PINFO-CR HELPS MEDIA IDENTIFY CHALLENGES
Conducts Seminar on ‘Role and Challenges of Free & Responsible Media’ in Quetta
QUETTA, January 20, 2015: PINFO-CR, under USAID Citizens’ Voice Project, organized a seminar on “Role and Challenges of Free and Responsible Media” in collaboration with Baluchistan chapter of Pakistan Federal Union of Journalists (PFUJ) here on Tuesday.
Mr. Abdullah Jan, Secretary Information, Government of Baluchistan, was the chief guest on the occasion. He lauded the efforts of media in effectively spreading awareness about its roles and responsibilities across the country. The aim of the seminar was to identify issues being faced by the journalist community and sensitize the relevant policy-makers, media owners and decision-makers about them. This will not only help build the capacity of media persons but would also make media transparent, independent and responsible.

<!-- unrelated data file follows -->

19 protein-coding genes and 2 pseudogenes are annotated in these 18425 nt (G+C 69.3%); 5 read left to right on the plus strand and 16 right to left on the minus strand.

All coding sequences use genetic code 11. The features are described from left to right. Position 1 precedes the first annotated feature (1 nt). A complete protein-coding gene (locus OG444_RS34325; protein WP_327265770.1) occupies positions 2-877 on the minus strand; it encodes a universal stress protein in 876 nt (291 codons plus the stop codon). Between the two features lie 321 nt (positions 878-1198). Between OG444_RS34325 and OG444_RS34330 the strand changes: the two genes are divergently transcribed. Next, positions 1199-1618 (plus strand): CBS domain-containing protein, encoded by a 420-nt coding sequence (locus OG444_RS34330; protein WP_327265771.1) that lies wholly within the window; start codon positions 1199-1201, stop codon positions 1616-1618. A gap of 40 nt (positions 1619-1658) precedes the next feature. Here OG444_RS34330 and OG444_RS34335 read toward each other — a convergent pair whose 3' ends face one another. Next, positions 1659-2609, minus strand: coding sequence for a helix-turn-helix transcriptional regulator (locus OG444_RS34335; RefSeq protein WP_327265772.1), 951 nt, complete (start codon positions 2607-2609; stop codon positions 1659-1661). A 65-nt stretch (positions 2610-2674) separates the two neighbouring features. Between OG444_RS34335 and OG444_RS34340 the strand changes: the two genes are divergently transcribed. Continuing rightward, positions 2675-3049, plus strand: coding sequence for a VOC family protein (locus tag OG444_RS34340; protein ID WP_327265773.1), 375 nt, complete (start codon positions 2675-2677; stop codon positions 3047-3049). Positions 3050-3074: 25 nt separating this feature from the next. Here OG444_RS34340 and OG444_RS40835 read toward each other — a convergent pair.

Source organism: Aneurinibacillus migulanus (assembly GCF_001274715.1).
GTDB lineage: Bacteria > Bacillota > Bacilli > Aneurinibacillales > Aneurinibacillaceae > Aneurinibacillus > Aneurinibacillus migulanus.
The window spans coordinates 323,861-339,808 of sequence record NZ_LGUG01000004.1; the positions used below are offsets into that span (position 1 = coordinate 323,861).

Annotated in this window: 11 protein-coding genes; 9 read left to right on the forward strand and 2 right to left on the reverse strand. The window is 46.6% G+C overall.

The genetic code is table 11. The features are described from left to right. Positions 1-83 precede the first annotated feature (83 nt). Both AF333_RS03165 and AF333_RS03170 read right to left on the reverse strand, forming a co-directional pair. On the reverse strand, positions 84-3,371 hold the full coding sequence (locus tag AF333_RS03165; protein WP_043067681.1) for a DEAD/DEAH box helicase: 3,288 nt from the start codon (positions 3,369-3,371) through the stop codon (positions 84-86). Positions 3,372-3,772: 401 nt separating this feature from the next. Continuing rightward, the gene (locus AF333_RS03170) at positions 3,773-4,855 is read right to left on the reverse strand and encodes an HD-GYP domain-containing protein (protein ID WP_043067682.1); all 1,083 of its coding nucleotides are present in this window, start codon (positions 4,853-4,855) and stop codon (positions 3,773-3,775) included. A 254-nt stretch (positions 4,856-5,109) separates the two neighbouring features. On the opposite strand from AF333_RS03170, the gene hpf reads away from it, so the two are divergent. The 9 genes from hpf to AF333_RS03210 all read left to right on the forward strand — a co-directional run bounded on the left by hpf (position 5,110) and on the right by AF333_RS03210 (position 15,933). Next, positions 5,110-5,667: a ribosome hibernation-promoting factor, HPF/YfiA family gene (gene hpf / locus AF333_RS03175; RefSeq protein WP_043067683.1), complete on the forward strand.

Raza-ur-Rehman, President, Quetta Press Club, stressed upon the need for doing responsible reporting. He said, “A journalist’s pen has power but that also demands great responsibility.” He was of the view that the culture of breaking news is jeopardizing the essence of media reporting, which should be looked into.
Saeed Ahmad (Former Director Human Rights Baluchistan) argued that there is a dearth of trained broadcasters and technical experts in Quetta. He urged the young journalists to show character, determination and interest while performing their jobs, as their dedication and commitment to work can bring the provincial media back in the mainstream journalism of Pakistan.